Scotiabank CONTACT Photography Festival
Rodney Graham, Tree Portriats, 1980 - Present (detail)
Rodney Graham, Tree Portriats, 1980 - Present (detail)
2008 Public Installation

Rodney Graham
Tree Portraits

May 1–31, 2008
The Gardiner Expressway Columns
Spadina Ave and Lakeshore Blvd

Since first creating a walk-in camera obscura
installation in a remote forest near Abbotford BC
in 1981, Vancouver artist Rodney Graham has
revisited the relationship between perception,
memory and the photographic image through numerous
Tree Portraits created from the late 1980s to the
present. These images – shot by the artist with a
regular field camera – are installed upside-down
and recall the premise of the camera obscura, an
ancient technology for accurately, though
inversely, representing the natural world. The
tree portraits also allude to the scientific
nature of human vision that records the world
upside-down, a necessary distortion of reality
occurring in the retina and “corrected” by the
brain. Visibly disconcerting, Graham’s trees defy
the principles of gravity and call into question
the hereditary rules of nature as a stable
benchmark for perception and empirical study.

In this year’s CONTACT festival a selection of 15
of Rodney Graham’s upside-down tree photographs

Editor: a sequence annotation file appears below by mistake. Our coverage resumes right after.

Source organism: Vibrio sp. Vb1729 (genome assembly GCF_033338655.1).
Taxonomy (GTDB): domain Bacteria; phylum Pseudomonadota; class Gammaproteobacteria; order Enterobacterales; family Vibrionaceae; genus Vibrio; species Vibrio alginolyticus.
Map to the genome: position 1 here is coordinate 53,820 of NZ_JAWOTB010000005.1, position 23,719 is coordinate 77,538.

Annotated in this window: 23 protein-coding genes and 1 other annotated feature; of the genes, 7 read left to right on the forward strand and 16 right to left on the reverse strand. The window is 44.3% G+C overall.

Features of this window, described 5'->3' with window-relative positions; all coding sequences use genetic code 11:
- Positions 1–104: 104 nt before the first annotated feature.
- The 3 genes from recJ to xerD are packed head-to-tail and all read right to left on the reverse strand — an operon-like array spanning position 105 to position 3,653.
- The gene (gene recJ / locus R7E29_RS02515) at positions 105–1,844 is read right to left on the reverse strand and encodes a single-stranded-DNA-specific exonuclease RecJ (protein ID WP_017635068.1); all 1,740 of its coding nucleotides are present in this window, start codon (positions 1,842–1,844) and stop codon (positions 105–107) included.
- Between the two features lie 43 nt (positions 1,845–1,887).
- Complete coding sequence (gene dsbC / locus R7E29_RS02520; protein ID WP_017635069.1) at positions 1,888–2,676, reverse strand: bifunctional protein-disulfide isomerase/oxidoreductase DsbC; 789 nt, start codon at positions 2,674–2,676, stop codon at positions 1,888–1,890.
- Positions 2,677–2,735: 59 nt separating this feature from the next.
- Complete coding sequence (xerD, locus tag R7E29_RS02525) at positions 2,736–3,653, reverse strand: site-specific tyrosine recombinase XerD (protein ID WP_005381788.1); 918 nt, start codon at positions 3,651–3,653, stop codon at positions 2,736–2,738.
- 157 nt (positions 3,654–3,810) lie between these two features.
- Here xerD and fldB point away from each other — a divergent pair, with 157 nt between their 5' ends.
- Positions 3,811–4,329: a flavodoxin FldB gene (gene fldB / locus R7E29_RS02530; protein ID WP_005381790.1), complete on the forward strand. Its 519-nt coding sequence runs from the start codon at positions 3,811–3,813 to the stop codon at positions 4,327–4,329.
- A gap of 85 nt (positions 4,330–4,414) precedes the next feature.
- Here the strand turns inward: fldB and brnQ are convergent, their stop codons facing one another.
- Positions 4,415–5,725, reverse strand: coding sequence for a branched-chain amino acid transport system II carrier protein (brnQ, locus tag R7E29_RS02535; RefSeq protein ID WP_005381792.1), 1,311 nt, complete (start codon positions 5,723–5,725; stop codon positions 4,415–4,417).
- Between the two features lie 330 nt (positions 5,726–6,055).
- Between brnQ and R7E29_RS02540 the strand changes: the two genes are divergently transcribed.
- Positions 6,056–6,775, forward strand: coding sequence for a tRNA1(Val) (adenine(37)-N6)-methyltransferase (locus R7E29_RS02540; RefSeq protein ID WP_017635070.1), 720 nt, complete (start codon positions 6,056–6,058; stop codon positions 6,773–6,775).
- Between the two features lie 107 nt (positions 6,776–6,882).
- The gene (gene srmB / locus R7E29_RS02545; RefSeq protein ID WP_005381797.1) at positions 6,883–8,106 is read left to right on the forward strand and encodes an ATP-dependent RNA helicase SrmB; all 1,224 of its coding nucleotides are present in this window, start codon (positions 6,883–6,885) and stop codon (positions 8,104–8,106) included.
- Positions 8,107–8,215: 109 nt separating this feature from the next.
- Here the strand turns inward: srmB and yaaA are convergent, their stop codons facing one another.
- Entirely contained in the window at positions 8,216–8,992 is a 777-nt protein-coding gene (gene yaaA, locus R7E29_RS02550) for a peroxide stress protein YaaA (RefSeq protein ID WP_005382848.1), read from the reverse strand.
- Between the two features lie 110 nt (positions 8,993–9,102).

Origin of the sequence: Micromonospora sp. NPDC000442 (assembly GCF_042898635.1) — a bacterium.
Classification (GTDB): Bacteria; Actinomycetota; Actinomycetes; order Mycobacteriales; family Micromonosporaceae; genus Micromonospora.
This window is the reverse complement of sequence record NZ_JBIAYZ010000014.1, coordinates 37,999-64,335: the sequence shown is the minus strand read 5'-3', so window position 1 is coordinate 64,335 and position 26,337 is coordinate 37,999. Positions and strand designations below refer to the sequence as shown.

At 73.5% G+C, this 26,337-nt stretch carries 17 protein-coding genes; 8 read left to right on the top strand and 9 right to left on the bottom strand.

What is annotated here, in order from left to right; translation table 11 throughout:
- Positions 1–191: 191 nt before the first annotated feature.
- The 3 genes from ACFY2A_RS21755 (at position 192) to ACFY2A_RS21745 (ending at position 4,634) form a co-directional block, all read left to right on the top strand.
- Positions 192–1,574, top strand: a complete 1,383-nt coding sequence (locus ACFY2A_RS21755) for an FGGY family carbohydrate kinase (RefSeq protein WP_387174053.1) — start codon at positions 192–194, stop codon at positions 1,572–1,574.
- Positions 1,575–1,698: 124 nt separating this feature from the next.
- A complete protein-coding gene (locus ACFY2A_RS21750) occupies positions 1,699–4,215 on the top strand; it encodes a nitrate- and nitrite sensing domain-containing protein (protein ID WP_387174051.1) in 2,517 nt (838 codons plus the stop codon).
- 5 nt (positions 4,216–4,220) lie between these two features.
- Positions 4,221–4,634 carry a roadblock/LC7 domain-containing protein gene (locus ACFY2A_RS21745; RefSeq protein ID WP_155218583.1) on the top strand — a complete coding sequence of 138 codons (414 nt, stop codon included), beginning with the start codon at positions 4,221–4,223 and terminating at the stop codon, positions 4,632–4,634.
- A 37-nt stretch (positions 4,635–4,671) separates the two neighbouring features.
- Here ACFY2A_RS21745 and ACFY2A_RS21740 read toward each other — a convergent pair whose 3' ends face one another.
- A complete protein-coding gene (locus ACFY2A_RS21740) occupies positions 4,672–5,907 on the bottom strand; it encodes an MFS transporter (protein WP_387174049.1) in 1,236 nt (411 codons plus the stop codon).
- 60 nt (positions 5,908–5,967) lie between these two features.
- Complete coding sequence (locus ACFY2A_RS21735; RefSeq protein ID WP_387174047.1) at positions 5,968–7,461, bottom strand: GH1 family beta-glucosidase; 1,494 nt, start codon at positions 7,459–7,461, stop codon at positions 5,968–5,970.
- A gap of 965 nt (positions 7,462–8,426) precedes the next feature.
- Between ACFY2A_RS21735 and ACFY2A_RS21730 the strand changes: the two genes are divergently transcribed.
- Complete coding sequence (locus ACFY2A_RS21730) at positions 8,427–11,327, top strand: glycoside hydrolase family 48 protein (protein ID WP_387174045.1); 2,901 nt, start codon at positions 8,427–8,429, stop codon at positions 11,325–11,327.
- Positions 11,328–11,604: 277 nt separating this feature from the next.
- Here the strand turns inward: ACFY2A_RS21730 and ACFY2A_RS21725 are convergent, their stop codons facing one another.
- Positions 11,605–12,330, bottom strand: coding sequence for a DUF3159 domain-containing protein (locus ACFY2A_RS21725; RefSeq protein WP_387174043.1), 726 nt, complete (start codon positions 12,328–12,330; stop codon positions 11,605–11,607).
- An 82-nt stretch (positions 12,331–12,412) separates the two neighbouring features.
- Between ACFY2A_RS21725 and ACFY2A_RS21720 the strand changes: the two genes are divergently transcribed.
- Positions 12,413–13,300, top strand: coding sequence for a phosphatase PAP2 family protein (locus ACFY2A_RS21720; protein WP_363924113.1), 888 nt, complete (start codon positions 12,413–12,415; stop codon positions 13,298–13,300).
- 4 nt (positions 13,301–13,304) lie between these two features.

have been printed in large format and affixed
around the columns of the Gardiner expressway at
Spadina and Lakeshore Blvd. For his images Rodney
Graham selects trees growing in isolation and
steeped in the history of place as captured in
their titles: Welsh Oak, Flanders Trees, Napoleon
Tree, or Stanley Park Cedar, the latter a rare
tree portrait from Canada in this oeuvre that
calls attention to the deforestation of British
Columbia, but that also has added significance
following the devastation of this Vancouver park
by a windstorm in 2006. Under the Gardiner,
viewers will encounter the uncanny sight of
inverted old knobby trees populating this residual
urban area, replacing the footings for the grey
concrete highway above. Returning these trees to
an outdoor location becomes an improbable ode to
Graham’s earlier Camera Obscura project that
inspired this ongoing series of works. In their
unsuspecting and decidedly “unnatural” location
for CONTACT, Graham’s inverted tree portraits task
our perceptions with an immediate awareness of the
forces of gravity, while asserting the importance
of history and place to discussions over the fate
of the busy arteries of the Lakeshore currently
slated for major redevelopment.

Rodney Graham is an internationally acclaimed
artist whose interdisciplinary practice combines
photography, film, video, audio, performance,
installation and text-based works. Born in
Abbotsford, Canada in 1949, Graham has been
closely associated with other prominent
Vancouver-based artists including Jeff Wall, Ian
Wallace, Stan Douglas and Ken Lum. Rodney Graham
has exhibited widely throughout North America,
Europe, Australia and New Zealand since the 1980s,
including at Documenta IX in 1992, and the Venice
Biennale in1997 Rodney Graham lives and works in

Presented in partnership with the National Gallery
of Canada.

Curated by Emily McInnes & Jonathan Shaughnessy

Scotiabank CONTACT
Photography Festival

80 Spadina Ave Suite 205
Toronto ON M5V 2J4
Gallery Hours
Tue-Fri 11am–5pm
The CONTACT Gallery
is wheelchair accessible.